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[p. 66]

During his six years residence there they kept up much the same style of living as Mrs. Orne describes as at Waltham. Nothing is known of any excursions by water, though the Mystic river provided equal facilities. The pleasure excursions on the Middlesex canal (that skirted the estate) had not then attained the celebrity they did a few years later, but possibly they availed themselves of the opportunity of inland trips.

But the parties and suppers were frequent, as the Welches were very hospitable. Dr. Swan said he once drew Mrs. Welch as his partner at a Medford whist party, and the custom was for the losers to go out at the end of every game. They were winners in eighteen successive games ere they lost and had to retire, and the good doctor did not claim proficiency for himself.

It was said that Mrs. Welch, though uneducated, conversed with much animation, though not very grammatically. She had a high opinion of Bonaparte, whom she called ‘Bony,’ and was always ready to speak in his favor. It must be recalled that the first Napoleon's star was then in the ascendant, and attracted notice in the young American republic. She was of a happy disposition, delighted to make her guests and acquaintances at ease, and was very fond of children. Having lost all but ‘Jack’ she idolized him, and made many presents to those she knew best.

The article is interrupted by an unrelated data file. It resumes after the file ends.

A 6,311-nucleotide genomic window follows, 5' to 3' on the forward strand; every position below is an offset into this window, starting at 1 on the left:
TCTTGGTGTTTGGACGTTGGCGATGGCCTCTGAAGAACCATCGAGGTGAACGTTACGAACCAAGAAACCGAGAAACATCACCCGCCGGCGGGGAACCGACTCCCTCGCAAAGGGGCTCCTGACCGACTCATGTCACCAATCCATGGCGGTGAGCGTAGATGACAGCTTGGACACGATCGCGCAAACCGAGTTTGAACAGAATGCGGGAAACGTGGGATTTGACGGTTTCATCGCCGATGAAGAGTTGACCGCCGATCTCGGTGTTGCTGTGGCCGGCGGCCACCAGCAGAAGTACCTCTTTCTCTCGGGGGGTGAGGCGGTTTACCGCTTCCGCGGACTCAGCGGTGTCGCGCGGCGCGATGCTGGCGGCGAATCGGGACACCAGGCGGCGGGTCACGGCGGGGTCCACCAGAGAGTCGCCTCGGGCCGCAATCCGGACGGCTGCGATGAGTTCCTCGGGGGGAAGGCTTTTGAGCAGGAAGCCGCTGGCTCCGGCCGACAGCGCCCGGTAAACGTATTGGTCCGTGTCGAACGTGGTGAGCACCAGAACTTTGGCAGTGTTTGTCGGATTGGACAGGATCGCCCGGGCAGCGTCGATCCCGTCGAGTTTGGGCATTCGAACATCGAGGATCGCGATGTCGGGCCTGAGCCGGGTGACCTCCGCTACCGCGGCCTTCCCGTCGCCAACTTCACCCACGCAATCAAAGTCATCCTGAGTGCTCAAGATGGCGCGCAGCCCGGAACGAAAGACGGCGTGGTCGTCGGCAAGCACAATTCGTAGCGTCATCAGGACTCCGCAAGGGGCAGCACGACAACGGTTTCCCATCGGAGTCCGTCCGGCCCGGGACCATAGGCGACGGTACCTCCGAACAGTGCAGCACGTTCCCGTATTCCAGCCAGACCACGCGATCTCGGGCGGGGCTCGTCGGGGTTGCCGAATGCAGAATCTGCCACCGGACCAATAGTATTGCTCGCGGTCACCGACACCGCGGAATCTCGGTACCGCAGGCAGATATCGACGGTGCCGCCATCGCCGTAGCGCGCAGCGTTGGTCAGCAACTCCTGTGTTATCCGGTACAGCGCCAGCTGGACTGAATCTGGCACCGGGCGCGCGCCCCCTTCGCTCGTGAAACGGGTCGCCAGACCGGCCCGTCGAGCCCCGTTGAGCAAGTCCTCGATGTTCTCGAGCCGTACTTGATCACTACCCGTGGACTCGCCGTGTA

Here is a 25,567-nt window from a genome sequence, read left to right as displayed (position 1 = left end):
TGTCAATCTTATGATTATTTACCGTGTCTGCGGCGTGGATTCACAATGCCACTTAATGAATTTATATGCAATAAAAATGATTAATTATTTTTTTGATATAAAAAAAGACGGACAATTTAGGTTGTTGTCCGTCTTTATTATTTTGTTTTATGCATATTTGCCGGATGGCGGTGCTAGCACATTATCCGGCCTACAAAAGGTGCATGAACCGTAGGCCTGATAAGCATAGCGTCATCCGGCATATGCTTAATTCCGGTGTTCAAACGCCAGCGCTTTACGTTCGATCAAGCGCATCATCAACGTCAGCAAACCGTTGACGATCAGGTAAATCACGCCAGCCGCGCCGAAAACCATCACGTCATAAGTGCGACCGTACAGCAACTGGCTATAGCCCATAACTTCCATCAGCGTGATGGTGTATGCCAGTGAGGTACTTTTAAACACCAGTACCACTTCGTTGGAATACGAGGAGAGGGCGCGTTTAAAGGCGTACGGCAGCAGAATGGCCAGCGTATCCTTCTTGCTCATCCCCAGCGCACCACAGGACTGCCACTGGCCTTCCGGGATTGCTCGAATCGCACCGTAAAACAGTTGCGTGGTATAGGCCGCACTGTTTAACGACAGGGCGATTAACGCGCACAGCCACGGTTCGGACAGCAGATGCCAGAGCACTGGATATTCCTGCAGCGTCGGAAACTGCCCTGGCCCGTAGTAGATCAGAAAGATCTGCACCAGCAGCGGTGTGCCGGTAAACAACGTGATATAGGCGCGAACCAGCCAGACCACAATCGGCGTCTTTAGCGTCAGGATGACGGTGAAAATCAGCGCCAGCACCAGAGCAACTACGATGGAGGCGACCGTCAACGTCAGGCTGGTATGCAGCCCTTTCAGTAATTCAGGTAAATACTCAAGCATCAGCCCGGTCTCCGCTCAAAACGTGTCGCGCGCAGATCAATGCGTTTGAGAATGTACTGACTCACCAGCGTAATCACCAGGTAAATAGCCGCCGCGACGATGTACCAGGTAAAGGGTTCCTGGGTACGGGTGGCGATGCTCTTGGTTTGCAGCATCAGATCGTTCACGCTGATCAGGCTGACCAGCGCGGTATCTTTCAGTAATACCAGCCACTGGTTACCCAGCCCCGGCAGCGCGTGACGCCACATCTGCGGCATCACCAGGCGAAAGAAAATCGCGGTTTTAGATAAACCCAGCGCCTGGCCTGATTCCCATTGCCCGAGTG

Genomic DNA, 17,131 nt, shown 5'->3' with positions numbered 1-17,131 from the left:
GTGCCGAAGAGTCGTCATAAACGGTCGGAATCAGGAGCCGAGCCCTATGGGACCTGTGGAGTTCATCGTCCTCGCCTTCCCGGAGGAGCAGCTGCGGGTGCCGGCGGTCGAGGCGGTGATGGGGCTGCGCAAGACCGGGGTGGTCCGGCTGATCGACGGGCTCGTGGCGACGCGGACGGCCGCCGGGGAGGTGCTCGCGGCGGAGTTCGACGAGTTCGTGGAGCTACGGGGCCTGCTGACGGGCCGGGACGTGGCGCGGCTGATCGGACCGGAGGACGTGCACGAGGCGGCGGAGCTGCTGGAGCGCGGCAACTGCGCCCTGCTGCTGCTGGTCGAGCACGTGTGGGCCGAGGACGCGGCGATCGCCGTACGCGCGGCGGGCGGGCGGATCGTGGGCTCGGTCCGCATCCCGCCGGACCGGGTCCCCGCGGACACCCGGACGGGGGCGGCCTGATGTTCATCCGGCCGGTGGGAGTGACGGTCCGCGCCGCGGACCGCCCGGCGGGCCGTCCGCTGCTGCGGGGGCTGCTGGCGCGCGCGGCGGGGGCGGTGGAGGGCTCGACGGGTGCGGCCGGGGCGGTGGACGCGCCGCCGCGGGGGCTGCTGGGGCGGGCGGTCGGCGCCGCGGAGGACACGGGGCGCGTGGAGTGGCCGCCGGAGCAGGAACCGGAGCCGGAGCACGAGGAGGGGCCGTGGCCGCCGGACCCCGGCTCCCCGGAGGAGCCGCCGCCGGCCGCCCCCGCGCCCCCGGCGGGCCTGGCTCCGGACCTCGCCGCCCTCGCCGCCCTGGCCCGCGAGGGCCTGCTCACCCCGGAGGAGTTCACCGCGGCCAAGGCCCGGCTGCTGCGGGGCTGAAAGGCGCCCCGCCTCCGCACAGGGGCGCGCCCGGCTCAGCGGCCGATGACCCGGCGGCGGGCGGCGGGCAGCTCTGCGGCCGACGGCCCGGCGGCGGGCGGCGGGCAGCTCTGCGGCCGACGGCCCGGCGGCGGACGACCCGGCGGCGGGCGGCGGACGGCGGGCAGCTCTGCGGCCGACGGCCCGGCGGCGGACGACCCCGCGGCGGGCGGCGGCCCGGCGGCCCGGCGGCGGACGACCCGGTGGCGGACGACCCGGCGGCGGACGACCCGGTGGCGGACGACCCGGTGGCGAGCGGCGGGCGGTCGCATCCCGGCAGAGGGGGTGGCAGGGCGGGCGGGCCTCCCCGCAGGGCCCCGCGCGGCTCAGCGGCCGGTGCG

This same little girl was the recipient of a gold locket in which a ruby was set. Its deep, beautiful color attracted her childish curiosity, and she tried what she called ‘a philosophical experiment to extract the color.’ It is needless to say that the pounding of it on a stone was not only ‘unsuccessful’ as to color, but ruinous to the keepsake.

The mistress of the Royall house was fond of rich and fashionable dress, jewels and equipage. While at Medford she gave large parties, and on such occasions the trees about the house and along the walks were hung with parti-colored lamps.

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